How to create an acting resume
Here at Project Casting, we are often asked, “I do not have very much to put on my resume. What do you think I should do?”
First, it is crucial that the first job of an actor is to know how to act and one day become an expert in their craft. Therefore, it is essential to research every form of professional acting. You can learn how to become an actor by reading acting books, working on TV shows and movies, and attending acting classes. But it is your duty as a professional actor to train yourself just as an athlete will prepare for the next big game.
But, in general, you should not lie or make things up for your resume. However, you can somewhat “stretch the truth” or rename certain activities to suit your purpose better. For example, if you worked on a play in High School, you can list this experience as such: “Fiddler on the Roof” Seminole High School Theater, Orlando, FL. By adding your high school experience, it will make your resume look more professional.
If you are a dancer, who is interested in a change of pace, or want to change their dance credits into theater credits. For instance, if you danced Juliette in “Romeo and Juliette,” you can also list Romeo and Juliette under Theatre instead of Dance, and call it an acting role. YOu will undoubtedly need to act to play this role mainly if you worked as a Ballet dancer.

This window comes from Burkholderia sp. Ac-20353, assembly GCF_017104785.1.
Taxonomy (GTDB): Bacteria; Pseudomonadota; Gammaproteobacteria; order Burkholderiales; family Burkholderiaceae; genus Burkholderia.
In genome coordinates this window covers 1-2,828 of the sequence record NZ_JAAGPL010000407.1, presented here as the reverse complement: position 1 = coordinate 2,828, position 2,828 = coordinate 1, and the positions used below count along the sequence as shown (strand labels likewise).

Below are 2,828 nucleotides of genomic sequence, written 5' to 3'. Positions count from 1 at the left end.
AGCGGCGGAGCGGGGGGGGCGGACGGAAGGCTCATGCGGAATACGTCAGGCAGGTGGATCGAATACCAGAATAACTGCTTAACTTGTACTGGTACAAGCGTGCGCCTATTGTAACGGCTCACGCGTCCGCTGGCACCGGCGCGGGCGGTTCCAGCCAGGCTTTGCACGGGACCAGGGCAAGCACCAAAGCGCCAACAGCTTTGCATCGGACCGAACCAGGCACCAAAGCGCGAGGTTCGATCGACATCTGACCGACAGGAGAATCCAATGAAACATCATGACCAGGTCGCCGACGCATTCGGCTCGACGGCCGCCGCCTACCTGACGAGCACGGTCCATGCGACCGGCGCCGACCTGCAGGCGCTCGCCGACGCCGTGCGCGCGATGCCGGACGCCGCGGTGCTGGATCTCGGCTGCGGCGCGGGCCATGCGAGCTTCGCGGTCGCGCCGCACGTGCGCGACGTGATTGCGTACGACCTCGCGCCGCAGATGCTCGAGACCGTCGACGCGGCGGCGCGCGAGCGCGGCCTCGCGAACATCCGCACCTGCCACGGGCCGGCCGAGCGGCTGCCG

Also, if you worked as a promoter, party, or special event, you can list this as an industrial or regional production!
Again, the point of doing this is not to lie or cheat the system. But write a resume that emphasizes our strengths, and that also applies to act. Rename it to fill in weak spots on your resume page.
Education and Special Skills are other areas that are a great place to fill in space in your resume. You should list all of your acting classes, relevant experiences, and skills. For instance, under “special skills,” you can record any hobby or experience that you have, and that applies. Sometimes these little things well separate you from the competition.
If you want to get more experience on your resume, produce your showcases. Get with a group of friends and create a play together for a week run. You will learn a lot, and you will not have to run around trying to book auditions.
As you build up your experiences, adjust your resume accordingly, and it will pay off dividends later!
How to create an acting resumé
- Your acting resume is always on a single (1) sheet of paper.
- The acting resume must fit on the back of your 8×10 headshot. You’ll size up the resume to the backside of your headshot.
- Staple your headshot in two opposite corners and cut the excess paper from the acting resume
- Make your acting resume look presentable and easy to read with a lot of white space.
- Don’t try to fit every single acting position you’ve played onto your resume.
- Do not use outrageous fonts! Stick with basic fonts such as Times New Roman or Arial.
- Add headings to your resume including in a different color or heading than black but do not choose more than one color.
- Never lie on your resume!
- You don’t want to damage your reputation, especially if you are starting out in the film industry.
- Unless you have no experience, do not put background acting work on your resume.